Date of Award

2013

Degree Type

Dissertation

Degree Name

Doctor of Philosophy (PhD)

Graduate Group

Physics & Astronomy

First Advisor

Masao Sako

Abstract

Distance measurements using Type Ia Supernovae have enabled the startling discovery that the expansion of the universe is accelerating. To determine the nature and the source of this acceleration, systematic uncertainties on distance measurement must be reduced. Due to their importance to high-redshift optical SN Ia cosmology and their sensitivity to dust and progenitor metallicity effects, understanding rest-frame near-UV (NUV) measurements of Type Ia SNe is key to reducing these systematic uncertainties. Unfortunately, the calibration and acquisition of this data is challenging.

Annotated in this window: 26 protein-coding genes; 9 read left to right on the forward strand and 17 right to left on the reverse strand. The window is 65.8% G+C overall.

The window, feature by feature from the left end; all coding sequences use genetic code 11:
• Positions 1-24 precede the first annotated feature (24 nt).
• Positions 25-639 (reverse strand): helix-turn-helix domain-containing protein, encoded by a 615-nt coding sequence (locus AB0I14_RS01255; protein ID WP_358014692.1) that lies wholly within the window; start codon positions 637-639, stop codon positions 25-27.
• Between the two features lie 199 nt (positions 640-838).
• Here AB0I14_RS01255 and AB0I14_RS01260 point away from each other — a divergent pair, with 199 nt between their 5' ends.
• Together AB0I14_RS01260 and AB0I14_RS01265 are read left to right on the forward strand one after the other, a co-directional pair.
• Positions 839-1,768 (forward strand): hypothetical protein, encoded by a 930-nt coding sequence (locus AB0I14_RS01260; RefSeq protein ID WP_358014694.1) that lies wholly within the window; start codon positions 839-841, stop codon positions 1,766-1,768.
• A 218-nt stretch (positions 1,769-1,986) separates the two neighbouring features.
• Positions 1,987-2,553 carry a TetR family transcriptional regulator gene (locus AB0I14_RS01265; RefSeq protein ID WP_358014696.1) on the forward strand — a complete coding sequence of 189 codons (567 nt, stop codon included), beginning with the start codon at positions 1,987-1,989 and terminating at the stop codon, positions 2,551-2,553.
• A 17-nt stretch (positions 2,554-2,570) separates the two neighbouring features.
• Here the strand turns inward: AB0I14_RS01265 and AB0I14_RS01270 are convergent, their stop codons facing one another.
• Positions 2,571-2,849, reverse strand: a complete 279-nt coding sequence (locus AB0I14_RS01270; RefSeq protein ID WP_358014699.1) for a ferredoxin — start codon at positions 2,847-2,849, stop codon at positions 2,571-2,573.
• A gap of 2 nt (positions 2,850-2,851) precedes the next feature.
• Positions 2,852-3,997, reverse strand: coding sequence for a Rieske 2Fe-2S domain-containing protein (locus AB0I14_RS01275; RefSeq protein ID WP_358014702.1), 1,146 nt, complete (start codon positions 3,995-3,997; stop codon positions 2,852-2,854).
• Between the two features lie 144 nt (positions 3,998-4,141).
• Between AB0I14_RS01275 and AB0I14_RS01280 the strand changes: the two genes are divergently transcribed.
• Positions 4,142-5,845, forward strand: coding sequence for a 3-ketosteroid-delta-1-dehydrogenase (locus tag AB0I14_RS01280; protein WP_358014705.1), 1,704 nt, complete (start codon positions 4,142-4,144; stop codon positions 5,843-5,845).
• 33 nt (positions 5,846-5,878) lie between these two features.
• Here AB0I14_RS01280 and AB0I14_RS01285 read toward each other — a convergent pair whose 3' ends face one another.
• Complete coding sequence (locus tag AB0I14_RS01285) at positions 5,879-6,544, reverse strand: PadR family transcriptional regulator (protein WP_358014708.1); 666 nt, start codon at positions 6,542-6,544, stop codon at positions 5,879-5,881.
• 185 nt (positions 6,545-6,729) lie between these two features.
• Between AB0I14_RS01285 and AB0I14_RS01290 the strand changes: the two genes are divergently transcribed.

We use direct comparisons of low-redshift SDSS-II and Carnegie Supernova Project NUV SN Ia photometry to quantify uncertainties on our ability to calibrate observer frame observations, and find that photometry in this region is consistent at the level of 2% in flux with a 6% scatter about the mean. Monte Carlo simulated SN Ia samples are used to directly measure Hubble Diagram biases resulting from SN Ia model training. Four simulated SN Ia samples are used to train the SALT-II SN Ia model: two width-luminosity adjustments and two intrinsic scatter models are tested. Adding intrinsic scatter to the training sample yields biased color laws and wavelength-dependent scatter in the NUV region, and causes the color correction parameter β to be systematically underestimated. Assuming a flat ΛCDM cosmology and including BAO and CMB constraints, three of our tests correctly recover the Dark Energy equation of state parameter w. The fourth test gives a w offset of 0.02, with a 4-σ significance. The software developed to support this work may be adapted to measure Hubble Diagram biases for any combination of SN Ia model and surveys.

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